The leader of banned neo-Nazi group National Action has been jailed for eight years.
Christopher Lythgoe, 32, was arrested by police investigating a plot to murder Labour MP Rosie Cooper and a female police officer.
It came just over a year after fellow Labour MP Jo Cox was shot and stabbed to death in her Batley and Spen constituency by neo-Nazi Thomas Mair.
The plan was foiled by a whistle-blower Robbie Mullen, who leaked details of a meeting at the Friar Penketh pub in Warrington to campaigner group Hope Not Hate in July last year.
Jack Renshaw, 23, from Skelmersdale, Lancashire, has pleaded guilty to preparing to engage in an act of terrorism in relation to the plot and threatening a police officer.
He has also been convicted of stirring up racial hatred in speeches in 2016, it can now be reported.
Lythgoe, from Warrington, was charged with being a member of National Action after it was banned by the Home Secretary over its support for the murder of Mrs Cox.
He was also accused of encouraging the murder of West Lancashire Labour MP Ms Cooper by telling Renshaw not to “f* it up” during the meeting on July 1.
A jury deliberated for 20 hours at the Old Bailey to find him guilty of membership of National Action but not guilty of encouraging Renshaw.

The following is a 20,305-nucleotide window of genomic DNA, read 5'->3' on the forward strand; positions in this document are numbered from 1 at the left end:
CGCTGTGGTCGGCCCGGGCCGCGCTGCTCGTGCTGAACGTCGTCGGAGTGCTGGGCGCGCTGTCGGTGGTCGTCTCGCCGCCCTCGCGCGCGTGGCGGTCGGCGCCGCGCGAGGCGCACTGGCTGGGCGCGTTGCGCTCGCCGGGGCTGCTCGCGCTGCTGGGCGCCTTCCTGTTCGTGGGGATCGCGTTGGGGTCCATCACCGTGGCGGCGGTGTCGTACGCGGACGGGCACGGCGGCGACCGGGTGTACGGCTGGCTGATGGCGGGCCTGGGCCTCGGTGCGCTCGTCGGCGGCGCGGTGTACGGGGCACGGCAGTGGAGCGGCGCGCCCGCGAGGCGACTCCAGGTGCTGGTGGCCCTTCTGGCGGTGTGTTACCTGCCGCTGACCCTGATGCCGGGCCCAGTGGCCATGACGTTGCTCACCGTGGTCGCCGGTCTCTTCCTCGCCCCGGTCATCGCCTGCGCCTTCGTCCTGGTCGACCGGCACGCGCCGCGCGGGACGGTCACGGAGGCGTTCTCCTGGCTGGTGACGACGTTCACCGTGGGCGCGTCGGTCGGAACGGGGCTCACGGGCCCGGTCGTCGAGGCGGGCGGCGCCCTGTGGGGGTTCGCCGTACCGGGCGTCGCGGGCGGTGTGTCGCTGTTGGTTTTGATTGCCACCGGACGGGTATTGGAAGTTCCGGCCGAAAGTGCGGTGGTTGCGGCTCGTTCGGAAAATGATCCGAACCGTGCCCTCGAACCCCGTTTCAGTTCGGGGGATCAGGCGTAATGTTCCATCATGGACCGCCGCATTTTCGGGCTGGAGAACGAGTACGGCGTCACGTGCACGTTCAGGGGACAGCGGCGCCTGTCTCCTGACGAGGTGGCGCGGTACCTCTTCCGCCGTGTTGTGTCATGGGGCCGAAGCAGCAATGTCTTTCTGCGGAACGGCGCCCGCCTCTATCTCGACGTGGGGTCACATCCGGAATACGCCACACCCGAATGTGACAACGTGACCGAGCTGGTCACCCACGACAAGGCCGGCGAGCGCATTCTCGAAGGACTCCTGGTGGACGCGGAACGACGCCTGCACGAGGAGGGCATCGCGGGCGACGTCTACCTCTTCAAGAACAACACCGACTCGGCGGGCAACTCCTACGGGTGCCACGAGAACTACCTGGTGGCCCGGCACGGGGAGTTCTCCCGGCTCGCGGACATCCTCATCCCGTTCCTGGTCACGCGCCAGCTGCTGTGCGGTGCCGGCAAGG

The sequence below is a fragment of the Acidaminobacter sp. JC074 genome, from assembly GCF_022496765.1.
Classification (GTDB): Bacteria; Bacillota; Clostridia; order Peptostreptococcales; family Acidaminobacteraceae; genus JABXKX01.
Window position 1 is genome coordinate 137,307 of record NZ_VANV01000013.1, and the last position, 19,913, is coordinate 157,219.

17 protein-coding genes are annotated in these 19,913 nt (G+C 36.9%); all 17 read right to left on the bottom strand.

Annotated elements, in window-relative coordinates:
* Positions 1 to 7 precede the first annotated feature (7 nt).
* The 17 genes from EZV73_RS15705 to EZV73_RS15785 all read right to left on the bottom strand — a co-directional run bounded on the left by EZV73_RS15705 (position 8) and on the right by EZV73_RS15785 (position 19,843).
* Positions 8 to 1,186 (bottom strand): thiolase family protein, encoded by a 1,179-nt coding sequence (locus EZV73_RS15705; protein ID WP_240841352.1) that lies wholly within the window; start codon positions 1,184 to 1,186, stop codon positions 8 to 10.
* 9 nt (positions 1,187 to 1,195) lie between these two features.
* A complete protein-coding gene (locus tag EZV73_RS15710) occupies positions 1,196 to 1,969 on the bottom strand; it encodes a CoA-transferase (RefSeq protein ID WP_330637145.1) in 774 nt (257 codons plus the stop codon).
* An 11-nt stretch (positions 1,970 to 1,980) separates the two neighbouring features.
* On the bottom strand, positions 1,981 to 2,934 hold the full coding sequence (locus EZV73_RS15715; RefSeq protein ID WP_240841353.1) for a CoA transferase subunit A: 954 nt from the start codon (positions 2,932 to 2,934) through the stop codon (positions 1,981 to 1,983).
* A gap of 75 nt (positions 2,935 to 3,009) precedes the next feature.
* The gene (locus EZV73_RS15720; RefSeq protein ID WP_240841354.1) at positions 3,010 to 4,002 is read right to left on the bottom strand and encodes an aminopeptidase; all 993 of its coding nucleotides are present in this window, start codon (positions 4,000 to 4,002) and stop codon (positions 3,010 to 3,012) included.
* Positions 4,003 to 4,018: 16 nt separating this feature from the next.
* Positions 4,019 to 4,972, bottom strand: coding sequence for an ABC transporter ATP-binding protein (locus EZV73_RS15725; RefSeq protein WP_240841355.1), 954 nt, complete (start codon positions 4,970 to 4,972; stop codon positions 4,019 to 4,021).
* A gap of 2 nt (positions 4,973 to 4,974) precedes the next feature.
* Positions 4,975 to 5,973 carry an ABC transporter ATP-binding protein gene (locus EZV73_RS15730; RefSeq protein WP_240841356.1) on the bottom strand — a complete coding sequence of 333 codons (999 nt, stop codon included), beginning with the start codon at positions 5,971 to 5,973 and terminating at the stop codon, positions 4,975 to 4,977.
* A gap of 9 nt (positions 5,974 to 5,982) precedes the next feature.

Prominent member Matthew Hankinson, 24, of Newton-le-Willows, Merseyside, was also found guilty of belonging to National Action and was jailed for six years.
The jury acquitted Garron Helm, 24, of Seaforth, Merseyside, of the same charge.
Mr Justice Jay described National Action as having a “truly evil and dystopian vision” of waging a race war.
Without Lythgoe’s obsessive determination to keep it going it would have “withered and died on the vine”.
While numbers were too small to achieve its aims, there was a real risk it could have inspired acts of terror by its perverted ideology, the judge said.
Mr Justice Jay told Lythgoe: “You are a fully-fledged neo-Nazi complete with deep-seated racism and anti-Semitism.
He added that Lythgoe “did nothing to stop or discourage” the plot to kill Ms Cooper.
He told Hankinson that he was also a prominent member who hated ethnic minorities and Jews, and advocated violence.
Ms Cooper sat in court as the men were jailed.